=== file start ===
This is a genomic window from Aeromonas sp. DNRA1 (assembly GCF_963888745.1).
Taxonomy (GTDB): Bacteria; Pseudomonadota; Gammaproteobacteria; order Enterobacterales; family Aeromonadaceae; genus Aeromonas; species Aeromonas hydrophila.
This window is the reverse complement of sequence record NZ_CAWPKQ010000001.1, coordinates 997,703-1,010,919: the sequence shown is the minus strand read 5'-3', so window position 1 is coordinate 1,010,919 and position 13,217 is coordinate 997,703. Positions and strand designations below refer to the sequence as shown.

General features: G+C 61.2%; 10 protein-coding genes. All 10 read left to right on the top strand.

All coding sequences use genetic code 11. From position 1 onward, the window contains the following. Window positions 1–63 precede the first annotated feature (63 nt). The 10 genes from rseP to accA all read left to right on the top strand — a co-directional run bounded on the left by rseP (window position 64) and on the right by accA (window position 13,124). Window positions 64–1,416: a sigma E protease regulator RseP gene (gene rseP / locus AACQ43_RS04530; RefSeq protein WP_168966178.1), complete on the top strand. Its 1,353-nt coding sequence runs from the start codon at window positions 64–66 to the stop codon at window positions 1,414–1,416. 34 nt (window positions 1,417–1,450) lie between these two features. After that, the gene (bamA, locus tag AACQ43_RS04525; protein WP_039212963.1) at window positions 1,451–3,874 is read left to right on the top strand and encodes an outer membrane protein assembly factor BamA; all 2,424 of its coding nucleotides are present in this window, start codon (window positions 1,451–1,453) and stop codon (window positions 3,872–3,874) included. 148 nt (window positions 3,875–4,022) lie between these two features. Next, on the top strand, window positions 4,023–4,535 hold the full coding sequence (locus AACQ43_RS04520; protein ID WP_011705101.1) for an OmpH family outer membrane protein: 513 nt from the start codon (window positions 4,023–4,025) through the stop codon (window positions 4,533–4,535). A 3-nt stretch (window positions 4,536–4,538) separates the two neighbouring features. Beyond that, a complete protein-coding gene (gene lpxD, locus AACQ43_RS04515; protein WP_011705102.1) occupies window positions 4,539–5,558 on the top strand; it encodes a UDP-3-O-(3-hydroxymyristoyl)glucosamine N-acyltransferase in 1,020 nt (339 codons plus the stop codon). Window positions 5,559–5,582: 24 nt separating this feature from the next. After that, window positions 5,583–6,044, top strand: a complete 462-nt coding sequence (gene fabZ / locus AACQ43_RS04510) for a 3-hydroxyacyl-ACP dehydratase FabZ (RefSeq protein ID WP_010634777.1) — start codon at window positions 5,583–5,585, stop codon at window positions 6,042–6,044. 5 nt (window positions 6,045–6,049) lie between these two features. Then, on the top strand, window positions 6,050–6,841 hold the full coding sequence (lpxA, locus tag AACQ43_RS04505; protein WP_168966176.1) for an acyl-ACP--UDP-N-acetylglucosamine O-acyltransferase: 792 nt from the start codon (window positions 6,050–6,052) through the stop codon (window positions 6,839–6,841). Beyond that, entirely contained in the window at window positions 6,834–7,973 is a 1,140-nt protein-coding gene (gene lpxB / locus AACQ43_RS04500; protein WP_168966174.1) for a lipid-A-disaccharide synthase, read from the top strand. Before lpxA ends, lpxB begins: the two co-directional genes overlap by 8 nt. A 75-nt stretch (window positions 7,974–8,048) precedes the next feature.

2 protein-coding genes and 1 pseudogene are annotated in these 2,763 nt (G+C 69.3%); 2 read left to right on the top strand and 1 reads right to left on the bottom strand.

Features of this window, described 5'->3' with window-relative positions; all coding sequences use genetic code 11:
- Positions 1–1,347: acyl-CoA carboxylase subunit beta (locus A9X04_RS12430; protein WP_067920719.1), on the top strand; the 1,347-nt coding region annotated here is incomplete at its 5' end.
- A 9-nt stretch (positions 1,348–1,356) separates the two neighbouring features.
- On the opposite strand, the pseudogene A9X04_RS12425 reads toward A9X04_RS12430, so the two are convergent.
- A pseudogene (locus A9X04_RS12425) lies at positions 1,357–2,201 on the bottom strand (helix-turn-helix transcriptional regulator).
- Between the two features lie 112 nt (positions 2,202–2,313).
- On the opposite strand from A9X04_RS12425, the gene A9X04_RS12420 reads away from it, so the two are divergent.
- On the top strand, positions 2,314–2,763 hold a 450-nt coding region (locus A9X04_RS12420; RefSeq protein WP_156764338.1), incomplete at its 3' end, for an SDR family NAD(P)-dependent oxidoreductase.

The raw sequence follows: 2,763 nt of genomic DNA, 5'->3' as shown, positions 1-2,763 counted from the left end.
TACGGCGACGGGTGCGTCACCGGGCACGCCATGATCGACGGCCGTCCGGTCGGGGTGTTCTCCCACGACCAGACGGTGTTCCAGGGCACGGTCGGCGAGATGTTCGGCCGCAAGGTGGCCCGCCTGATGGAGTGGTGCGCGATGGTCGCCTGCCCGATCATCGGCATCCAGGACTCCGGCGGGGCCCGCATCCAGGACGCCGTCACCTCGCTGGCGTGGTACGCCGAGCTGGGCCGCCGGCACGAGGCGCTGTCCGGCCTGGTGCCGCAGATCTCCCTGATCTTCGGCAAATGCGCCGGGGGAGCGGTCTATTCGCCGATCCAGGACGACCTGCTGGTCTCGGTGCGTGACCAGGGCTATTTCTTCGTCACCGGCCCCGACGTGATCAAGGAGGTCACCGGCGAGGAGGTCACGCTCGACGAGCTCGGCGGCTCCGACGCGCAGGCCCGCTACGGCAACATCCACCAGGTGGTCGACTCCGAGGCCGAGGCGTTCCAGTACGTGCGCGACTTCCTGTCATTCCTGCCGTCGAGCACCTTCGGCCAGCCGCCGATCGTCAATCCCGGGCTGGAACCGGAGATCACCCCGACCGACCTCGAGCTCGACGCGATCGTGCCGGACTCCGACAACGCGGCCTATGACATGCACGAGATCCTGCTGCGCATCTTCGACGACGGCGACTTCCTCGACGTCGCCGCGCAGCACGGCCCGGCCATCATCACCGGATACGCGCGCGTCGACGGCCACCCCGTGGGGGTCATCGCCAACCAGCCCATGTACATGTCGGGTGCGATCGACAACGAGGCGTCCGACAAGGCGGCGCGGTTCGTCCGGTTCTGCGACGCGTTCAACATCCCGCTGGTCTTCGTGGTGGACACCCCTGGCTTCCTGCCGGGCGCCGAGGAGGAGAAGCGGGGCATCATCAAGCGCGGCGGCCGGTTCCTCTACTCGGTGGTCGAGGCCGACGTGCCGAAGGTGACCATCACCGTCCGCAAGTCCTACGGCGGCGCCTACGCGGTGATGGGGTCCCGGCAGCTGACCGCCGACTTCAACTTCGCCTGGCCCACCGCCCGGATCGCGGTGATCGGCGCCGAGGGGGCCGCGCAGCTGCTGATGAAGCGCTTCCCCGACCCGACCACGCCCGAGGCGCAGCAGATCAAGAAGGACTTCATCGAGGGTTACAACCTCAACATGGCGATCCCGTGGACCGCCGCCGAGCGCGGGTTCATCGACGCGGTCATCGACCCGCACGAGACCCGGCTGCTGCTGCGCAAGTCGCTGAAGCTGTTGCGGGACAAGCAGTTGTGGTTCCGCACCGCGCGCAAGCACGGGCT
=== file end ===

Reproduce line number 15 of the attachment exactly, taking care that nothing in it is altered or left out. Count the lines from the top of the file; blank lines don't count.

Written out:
The raw sequence follows: 2,763 nt of genomic DNA, 5'->3' as shown, positions 1-2,763 counted from the left end.